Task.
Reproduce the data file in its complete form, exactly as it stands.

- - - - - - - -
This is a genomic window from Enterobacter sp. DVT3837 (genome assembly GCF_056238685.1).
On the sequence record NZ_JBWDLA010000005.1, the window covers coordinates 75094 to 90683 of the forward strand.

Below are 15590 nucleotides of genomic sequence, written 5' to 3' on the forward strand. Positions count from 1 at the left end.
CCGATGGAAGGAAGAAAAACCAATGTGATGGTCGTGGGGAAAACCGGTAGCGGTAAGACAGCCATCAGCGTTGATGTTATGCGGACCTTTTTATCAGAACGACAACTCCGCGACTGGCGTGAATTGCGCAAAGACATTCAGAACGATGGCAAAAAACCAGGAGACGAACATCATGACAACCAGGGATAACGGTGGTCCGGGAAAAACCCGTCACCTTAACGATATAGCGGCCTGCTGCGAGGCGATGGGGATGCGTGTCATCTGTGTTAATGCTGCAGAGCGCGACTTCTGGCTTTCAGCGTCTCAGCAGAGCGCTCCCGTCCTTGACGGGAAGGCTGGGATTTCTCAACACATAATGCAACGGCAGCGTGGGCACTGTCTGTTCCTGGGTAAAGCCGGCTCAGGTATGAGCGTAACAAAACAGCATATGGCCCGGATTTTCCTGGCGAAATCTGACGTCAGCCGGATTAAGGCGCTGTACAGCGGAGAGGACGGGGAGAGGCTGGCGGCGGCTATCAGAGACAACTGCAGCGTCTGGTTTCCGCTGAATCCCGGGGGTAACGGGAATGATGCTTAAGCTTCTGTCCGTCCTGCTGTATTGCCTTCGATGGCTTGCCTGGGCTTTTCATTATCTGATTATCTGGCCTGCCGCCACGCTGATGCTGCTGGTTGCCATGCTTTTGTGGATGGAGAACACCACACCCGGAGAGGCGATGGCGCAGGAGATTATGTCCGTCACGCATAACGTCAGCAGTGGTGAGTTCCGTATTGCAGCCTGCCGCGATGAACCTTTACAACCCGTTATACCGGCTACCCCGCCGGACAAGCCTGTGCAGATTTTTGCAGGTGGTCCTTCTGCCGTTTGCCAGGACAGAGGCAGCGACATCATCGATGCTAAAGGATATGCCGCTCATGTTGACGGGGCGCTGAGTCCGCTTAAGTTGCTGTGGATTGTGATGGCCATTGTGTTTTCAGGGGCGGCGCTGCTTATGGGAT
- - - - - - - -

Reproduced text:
This is a genomic window from Enterobacter sp. DVT3837 (genome assembly GCF_056238685.1).
On the sequence record NZ_JBWDLA010000005.1, the window covers coordinates 75094 to 90683 of the forward strand.

Below are 15590 nucleotides of genomic sequence, written 5' to 3' on the forward strand. Positions count from 1 at the left end.
CCGATGGAAGGAAGAAAAACCAATGTGATGGTCGTGGGGAAAACCGGTAGCGGTAAGACAGCCATCAGCGTTGATGTTATGCGGACCTTTTTATCAGAACGACAACTCCGCGACTGGCGTGAATTGCGCAAAGACATTCAGAACGATGGCAAAAAACCAGGAGACGAACATCATGACAACCAGGGATAACGGTGGTCCGGGAAAAACCCGTCACCTTAACGATATAGCGGCCTGCTGCGAGGCGATGGGGATGCGTGTCATCTGTGTTAATGCTGCAGAGCGCGACTTCTGGCTTTCAGCGTCTCAGCAGAGCGCTCCCGTCCTTGACGGGAAGGCTGGGATTTCTCAACACATAATGCAACGGCAGCGTGGGCACTGTCTGTTCCTGGGTAAAGCCGGCTCAGGTATGAGCGTAACAAAACAGCATATGGCCCGGATTTTCCTGGCGAAATCTGACGTCAGCCGGATTAAGGCGCTGTACAGCGGAGAGGACGGGGAGAGGCTGGCGGCGGCTATCAGAGACAACTGCAGCGTCTGGTTTCCGCTGAATCCCGGGGGTAACGGGAATGATGCTTAAGCTTCTGTCCGTCCTGCTGTATTGCCTTCGATGGCTTGCCTGGGCTTTTCATTATCTGATTATCTGGCCTGCCGCCACGCTGATGCTGCTGGTTGCCATGCTTTTGTGGATGGAGAACACCACACCCGGAGAGGCGATGGCGCAGGAGATTATGTCCGTCACGCATAACGTCAGCAGTGGTGAGTTCCGTATTGCAGCCTGCCGCGATGAACCTTTACAACCCGTTATACCGGCTACCCCGCCGGACAAGCCTGTGCAGATTTTTGCAGGTGGTCCTTCTGCCGTTTGCCAGGACAGAGGCAGCGACATCATCGATGCTAAAGGATATGCCGCTCATGTTGACGGGGCGCTGAGTCCGCTTAAGTTGCTGTGGATTGTGATGGCCATTGTGTTTTCAGGGGCGGCGCTGCTTATGGGAT